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Controversial scientists

I'm currently reading a book called "Wilhelm Reich In Hell" by Robert Anton Wilson, and in the introduction he mentions some controversial scientists who, like Dr. Wilhelm Reich, had problems with the US government censoring their work and/or legal battles with the US. (Wilhelm Reich, in particular, had all his books and notes seized and burned by the US government in 1957.) I'm already familiar with Dr. Timothy Leary and his work, as well as with Immanuel Velikovsky. However, there are a couple here that I'm not familiar with and am having trouble finding information about:

* Dr. William Ivy, "formerly a respected physician and a member of the staff of University of Chicago Medical School, was engaged in an extensive legal battle, which lasted eight years and cost him a small fortune, before he was vindicated."

* Dr. Rupert Sheldrake, a biologist. A British scientific journal called Nature suggested, in the early '80s, that his books should be burned.

That's all the information I have about them so far. Any help is greatly appreciated. Thanks much!


( 14 comments — Leave a comment )
Jun. 5th, 2008 10:30 pm (UTC)
RAW talks about Ivy in Prometheus Rising as well - "Shortly thereafter, Dr. William Ivy, former head of a department at Chicago Medical School, was subjected to ten years of legal harassment for espousing a radical cancer cure. More recently, Dr. Timothy Leary was sentenced to 38 years imprisonment for espousing controversial ideas about neurotransmitter chemicals and reimprinting the nervous system. Now there is a war on against holistic physicians." - pg 248, Prometheus Rising

Sheldrake thinks that plants and animals use telepathy...
his view: http://www.sheldrake.org/controversies/
his critics: http://www.csicop.org/si/2000-09/staring.html

I personally think Sheldrake and Reich were deluded at the end of their careers - and I don't know enough about Ivy to say, but miracle cancer cures tend to dissuade people from using conventional medicine, which is getting better and better at treating it, so I suspect I would rail against him as well... but I certainly agree with RAW's next paragraph - "It does not matter whether any or all of these "heretics" were right or wrong. Scientific truth is only determined after a generation or more of research; it is not determined by throwing the dissenters in prison or burning their books."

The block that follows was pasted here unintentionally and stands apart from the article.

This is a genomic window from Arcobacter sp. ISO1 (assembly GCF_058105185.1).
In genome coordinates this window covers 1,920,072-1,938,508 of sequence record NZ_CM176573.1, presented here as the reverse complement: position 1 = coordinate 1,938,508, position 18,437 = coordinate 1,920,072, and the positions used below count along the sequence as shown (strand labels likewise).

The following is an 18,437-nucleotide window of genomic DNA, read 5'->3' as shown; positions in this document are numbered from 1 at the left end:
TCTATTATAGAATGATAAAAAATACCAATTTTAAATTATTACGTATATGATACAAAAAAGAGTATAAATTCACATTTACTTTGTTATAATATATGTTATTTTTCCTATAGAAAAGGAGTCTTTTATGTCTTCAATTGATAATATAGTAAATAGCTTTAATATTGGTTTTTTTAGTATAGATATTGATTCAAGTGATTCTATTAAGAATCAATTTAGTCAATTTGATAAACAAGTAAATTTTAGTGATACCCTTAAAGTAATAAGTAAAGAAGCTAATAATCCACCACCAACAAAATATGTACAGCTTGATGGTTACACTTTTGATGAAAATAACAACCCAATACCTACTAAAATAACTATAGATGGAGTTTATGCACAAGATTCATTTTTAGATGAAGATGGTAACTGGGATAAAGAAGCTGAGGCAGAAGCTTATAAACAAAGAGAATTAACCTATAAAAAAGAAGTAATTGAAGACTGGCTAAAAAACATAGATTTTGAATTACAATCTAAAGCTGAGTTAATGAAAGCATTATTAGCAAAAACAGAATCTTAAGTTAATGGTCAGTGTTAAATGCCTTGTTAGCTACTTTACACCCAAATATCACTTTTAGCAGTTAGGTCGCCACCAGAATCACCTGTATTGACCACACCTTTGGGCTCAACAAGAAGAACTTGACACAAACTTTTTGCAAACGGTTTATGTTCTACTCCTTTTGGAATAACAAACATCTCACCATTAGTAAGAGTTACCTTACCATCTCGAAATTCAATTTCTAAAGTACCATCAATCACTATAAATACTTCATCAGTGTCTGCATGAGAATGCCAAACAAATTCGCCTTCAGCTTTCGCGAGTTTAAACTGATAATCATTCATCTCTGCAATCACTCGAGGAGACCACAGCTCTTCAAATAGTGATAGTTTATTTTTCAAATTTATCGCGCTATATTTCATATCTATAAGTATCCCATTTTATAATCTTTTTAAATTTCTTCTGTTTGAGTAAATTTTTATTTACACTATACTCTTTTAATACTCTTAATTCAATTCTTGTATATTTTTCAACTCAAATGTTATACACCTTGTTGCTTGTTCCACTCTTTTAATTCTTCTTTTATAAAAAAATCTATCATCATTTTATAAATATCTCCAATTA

Jun. 6th, 2008 12:38 am (UTC)
I fail to see a difference between telepathy and some of the ideas that Quantum Physics has been espousing, like non-locality. I fail to understand why scientists can talk about non-local causality and be considered good scientists, but someone talks about telepathy and they're labeled a quack. It's all semantics, as far as I'm concerned.
Jun. 6th, 2008 02:20 am (UTC)
Non-local causality is a hypothesis that has been proposed as an interpretation of Maxwell's equations. It is taken for what it is - a possible interpretation of equations, much in the same way that parallel worlds are taken. Even string theory is not taken very seriously by the scientific community at large.

Few would call them a quack if well-respected equations implied that some form of telepathy exists, or if telepathy could be reproduced in a double-blind experiment... by many different scientists.
Jun. 6th, 2008 12:40 am (UTC)
I'm not going to read anything by CSICOP. They are the scientific equivalent of Jerry Falwell and Benny Hinn.
(Deleted comment)
Jun. 8th, 2008 01:59 am (UTC)
Re: PS
I'm not so open-minded that my brain falls out. Besides, it's not that I won't read something written by a skeptic, but I can't stand to read anything dogmatic, regardless of the philosophy it espouses. I just don't like the energy of dogmatism, it is the energy equivalent of nails on a chalkboard for me.
Jun. 6th, 2008 02:25 am (UTC)
Re: PS
"If we only ever read what we agree with, we will learn and grow at a very slow rate." - you, 5 hours before you typed this.
Jun. 8th, 2008 02:00 am (UTC)
Re: PS
Jun. 6th, 2008 06:32 am (UTC)
Well, sometimes the cranks really *are* cranks.